By Brittney Le
AsAmNews Staff Writer
Every week, MSNBC news anchor Richard Lui flies all the way from New York to California. Then he’ll make the return trip back just 3 or 4 days later. With 300,000 flyer miles last year, he’s flown the equivalent of 25 times around the world in the last 2 years. But the trip is worth it, as he does it for his family—he does it to take care of his father, who has Alzheimer’s Disease.
In Enduring Together: Asian Americans and Alzheimer’s Disease, Lui shares his own experiences as caregiver for his father with Alzheimer’s. “The idea was, if you want to be in broadcast news, you need to not be asking to be on TV less,” Lui told AsAmNews. And in order to go home to his family every week to help take care of his father, he had to ask to be on TV less.
When asked about whether it was hard for his family to come to terms with the diagnosis years ago, he said, “Humans just don’t like this stuff. They don’t like sickness…Some folks aren’t ready for it—I get it.” While Lui, his siblings, and his mom are at a stage where caring for his father is a normal part of family life, recognition and acceptance of dementia and Alzheimer’s remain difficult for many Asian American families.
This month AARP is featuring heartfelt caregiving stories in honor of Caregiving Month. Enduring Together: Asian Americans and Alzheimer’s Disease, kicked off the series.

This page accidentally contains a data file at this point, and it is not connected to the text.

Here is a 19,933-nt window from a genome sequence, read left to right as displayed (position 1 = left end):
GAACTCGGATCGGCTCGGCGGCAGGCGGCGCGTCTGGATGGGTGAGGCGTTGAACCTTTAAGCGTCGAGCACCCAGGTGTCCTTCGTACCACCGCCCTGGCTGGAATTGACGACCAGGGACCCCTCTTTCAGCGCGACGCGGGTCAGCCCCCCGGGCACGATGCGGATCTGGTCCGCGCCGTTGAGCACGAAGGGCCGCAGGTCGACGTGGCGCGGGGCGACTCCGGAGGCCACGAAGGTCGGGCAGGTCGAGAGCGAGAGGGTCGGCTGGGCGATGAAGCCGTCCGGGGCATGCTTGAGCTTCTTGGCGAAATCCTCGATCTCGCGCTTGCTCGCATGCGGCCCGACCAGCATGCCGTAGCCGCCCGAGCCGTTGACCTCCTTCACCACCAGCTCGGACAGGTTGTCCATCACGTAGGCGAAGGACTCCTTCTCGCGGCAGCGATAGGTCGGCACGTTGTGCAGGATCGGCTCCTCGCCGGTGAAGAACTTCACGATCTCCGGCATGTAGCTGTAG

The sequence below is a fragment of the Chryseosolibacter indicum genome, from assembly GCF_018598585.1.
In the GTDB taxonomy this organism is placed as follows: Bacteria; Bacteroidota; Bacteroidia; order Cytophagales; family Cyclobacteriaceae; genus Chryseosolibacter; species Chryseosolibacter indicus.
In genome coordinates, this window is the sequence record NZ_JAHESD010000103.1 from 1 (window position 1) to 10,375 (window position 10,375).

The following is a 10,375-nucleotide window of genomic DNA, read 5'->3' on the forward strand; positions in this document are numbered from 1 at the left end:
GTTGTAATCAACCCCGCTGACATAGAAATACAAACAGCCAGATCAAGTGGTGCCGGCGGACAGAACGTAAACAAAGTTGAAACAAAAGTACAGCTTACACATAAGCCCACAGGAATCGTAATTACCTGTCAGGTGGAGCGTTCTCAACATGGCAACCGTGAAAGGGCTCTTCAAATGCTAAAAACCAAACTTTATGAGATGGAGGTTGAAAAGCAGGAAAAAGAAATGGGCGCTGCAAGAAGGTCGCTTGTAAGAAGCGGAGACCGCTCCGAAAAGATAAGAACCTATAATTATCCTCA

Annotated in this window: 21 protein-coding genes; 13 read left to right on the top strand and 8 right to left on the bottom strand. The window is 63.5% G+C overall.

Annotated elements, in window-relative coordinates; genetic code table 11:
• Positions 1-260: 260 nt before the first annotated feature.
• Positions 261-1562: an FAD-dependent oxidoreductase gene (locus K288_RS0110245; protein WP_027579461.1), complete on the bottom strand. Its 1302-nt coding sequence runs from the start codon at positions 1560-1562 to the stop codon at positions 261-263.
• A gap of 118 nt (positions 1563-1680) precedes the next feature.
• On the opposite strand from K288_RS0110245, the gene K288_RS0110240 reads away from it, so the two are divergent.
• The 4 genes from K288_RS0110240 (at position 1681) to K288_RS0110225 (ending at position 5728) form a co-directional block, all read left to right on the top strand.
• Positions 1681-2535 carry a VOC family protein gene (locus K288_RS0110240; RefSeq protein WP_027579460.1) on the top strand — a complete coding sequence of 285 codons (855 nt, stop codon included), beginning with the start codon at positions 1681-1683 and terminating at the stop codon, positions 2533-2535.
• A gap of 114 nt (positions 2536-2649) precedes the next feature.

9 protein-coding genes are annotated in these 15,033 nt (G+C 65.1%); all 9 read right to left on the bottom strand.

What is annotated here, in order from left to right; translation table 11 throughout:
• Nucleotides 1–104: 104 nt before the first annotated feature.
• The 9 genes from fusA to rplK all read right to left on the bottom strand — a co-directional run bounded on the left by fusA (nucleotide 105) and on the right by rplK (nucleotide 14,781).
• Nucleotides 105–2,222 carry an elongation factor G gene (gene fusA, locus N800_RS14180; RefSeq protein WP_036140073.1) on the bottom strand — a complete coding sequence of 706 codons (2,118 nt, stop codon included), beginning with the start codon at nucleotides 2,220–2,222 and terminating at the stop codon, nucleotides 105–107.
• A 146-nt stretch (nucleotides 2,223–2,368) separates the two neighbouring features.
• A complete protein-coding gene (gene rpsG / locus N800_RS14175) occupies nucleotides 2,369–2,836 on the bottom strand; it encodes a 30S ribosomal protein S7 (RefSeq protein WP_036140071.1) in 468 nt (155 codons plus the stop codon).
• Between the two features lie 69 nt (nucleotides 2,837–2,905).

“As our AAPI population continues to age and as the number of AAPIs with dementia/Alzheimer’s increases, we want to be able to help and prepare people by identifying and steering them to resources especially resources that are culturally relevant,” stated Daphne Kwok, AARP Vice President of Multicultural Leadership, Asian American and Pacific Islander Audiences. “With these powerful personal AAPI caregiving stories, we hope they will serve as a catalyst, to provide families the courage and impetus, to start the very difficult but vitally necessary preparing to care conversations.”
One caregiver featured is Mrs. Yau. She longs for the husband she once knew, but he no longer remembers her as his wife. Mr. Yau has a doctorate in physics. He also has Alzheimer’s.
“I’m very, very, very sad that I miss him,” said Mrs. Yau. “That’s because you can see such a talented person can turn into something with a mind of a 2-3 year old. ”
She has become a 24 hour caretaker with “no life at all,” but she finds comfort in the support she receives from CaringKind.
“Mr. Yau attends the Chinese Outreach activities with Mrs. Yau, such as ALZ Café, family trips and Lunar New Year celebrations,” said Weijing Shi, CaringKind’s Manager of Chinese Outreach. “He is a very interesting person, very gentle and friendly. Although he often does not recognize everyone, but he is always smiling and greets everyone.”